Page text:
In just a moment when he gets free from from that announcement but.
This is the big topic of the day right that these emissions standards are gonna come in.
And they're gonna come in four years earlier and hit a pretty big changes in terms of miles per gallon and the and the type of Sanderson to be put in place in the national basis.
Jamaica it's a ground breaking the and he's right here and -- the issue.
It is it's going to be a single stated that is the big plus that this is why.
Who's watching you -- is why you have all of those people from different groups the union's stability factor is the legislators of people.
Who are looking out of for the environment why everybody's come to an agreement that let you know this is this is really.
Something it is notable was a long and it's going to clear the year.
You have literally and figuratively maybe it both ways that's the whole idea is certainly with the environment but you -- the single standard is important because.
United States California being the most notable example that wanted to kind of go out -- their own and -- more stringent standards in place and other states were comfortable with.
But now a level playing field means what for for industry do you think what what first oval you know we had different standards they were going to be administered differently right some going to be averages have wanted to meet with the you know.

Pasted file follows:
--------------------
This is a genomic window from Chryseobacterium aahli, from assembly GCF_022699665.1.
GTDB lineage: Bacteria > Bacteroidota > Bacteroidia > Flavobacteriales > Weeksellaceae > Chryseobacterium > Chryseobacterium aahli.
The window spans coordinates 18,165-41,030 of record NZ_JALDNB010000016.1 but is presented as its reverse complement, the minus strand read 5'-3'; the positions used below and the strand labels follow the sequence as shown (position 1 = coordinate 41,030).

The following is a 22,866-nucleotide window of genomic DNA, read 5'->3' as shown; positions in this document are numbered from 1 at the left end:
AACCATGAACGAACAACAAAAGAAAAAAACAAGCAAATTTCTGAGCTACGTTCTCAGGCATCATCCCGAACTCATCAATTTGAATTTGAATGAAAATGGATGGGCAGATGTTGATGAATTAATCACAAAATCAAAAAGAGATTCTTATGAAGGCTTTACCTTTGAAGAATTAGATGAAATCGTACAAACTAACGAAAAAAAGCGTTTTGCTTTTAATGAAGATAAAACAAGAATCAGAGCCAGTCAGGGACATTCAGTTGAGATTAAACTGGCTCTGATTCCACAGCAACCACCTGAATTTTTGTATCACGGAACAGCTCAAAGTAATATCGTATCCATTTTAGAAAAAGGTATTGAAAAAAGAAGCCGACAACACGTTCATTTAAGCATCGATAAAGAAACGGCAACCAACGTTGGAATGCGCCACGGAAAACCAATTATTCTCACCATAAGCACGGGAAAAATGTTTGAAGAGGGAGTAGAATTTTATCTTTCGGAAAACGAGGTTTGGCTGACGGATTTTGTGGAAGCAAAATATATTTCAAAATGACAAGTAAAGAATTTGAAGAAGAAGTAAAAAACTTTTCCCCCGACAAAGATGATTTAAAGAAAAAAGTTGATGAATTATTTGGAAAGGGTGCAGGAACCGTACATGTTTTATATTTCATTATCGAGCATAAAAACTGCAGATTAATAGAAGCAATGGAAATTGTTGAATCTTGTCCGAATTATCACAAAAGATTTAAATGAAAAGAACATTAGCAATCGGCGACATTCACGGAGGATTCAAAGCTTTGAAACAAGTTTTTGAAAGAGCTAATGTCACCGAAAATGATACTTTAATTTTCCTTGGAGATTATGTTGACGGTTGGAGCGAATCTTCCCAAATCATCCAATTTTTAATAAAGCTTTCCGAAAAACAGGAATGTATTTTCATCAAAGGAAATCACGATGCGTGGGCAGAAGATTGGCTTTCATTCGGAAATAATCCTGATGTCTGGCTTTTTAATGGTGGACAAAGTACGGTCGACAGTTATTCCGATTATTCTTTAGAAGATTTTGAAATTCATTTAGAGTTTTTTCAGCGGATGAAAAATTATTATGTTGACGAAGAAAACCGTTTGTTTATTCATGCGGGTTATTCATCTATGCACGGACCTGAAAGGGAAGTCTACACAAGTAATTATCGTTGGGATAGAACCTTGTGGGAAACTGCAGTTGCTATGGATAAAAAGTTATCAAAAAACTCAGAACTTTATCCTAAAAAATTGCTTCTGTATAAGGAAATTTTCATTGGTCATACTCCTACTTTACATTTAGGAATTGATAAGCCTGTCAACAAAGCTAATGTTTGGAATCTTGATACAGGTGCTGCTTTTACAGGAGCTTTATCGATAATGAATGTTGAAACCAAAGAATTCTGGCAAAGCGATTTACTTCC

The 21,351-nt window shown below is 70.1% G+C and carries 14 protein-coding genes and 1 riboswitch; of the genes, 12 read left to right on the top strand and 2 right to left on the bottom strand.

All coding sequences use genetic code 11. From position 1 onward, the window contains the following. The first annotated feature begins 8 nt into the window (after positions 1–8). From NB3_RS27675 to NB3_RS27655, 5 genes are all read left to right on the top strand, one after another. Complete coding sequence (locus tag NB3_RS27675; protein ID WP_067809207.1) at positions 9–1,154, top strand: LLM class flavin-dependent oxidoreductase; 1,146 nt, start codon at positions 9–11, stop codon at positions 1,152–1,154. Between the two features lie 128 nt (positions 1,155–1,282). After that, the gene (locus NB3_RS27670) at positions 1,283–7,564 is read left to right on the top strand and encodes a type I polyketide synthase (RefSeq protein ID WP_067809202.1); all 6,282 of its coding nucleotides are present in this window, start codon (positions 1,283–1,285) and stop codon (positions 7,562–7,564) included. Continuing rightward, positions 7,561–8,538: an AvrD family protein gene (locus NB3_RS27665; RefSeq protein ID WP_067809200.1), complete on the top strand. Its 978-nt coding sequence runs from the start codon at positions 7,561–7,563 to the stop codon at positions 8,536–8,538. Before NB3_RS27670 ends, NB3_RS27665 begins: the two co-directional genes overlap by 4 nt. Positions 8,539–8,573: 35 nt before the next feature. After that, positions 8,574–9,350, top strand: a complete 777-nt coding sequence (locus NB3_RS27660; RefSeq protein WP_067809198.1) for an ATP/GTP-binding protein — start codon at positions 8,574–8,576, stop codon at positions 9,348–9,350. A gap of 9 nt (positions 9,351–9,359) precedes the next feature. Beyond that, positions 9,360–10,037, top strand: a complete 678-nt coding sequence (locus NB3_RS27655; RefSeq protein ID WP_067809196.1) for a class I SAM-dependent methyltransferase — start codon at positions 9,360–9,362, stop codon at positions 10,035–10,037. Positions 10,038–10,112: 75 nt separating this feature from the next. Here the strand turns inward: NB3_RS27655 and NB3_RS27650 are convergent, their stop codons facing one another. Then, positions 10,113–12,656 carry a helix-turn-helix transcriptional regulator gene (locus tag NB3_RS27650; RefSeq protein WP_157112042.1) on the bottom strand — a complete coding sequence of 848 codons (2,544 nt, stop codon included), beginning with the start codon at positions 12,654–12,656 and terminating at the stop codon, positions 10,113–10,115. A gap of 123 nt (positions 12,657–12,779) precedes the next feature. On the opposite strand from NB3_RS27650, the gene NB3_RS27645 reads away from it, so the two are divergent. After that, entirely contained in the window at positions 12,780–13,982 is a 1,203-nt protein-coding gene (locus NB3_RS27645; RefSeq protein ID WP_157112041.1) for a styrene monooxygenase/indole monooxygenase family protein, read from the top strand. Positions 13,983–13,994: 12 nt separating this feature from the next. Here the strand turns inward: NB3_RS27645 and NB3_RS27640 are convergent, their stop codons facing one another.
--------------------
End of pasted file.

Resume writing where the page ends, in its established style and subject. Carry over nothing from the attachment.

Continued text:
Based upon what you sell with the state so that's a nightmare for car company -- anybody few dvds he did he'd do it content that the course of compliance -- We'll be ridiculous and people would.
Wanted to leaving the marketplace -- it it makes it a lot.
Easier they hit the standards it makes a lot more -- -- -- -- focus should your product development.
-- to get your product line in shape for the future standards that are coming down even though they are it's going to be an additional course.
And they are coming down earlier this -- there's no way around it yet aren't so that it brings that this larger issue and it's funny because you and I actually talked about it on the telephone there may have been last week before.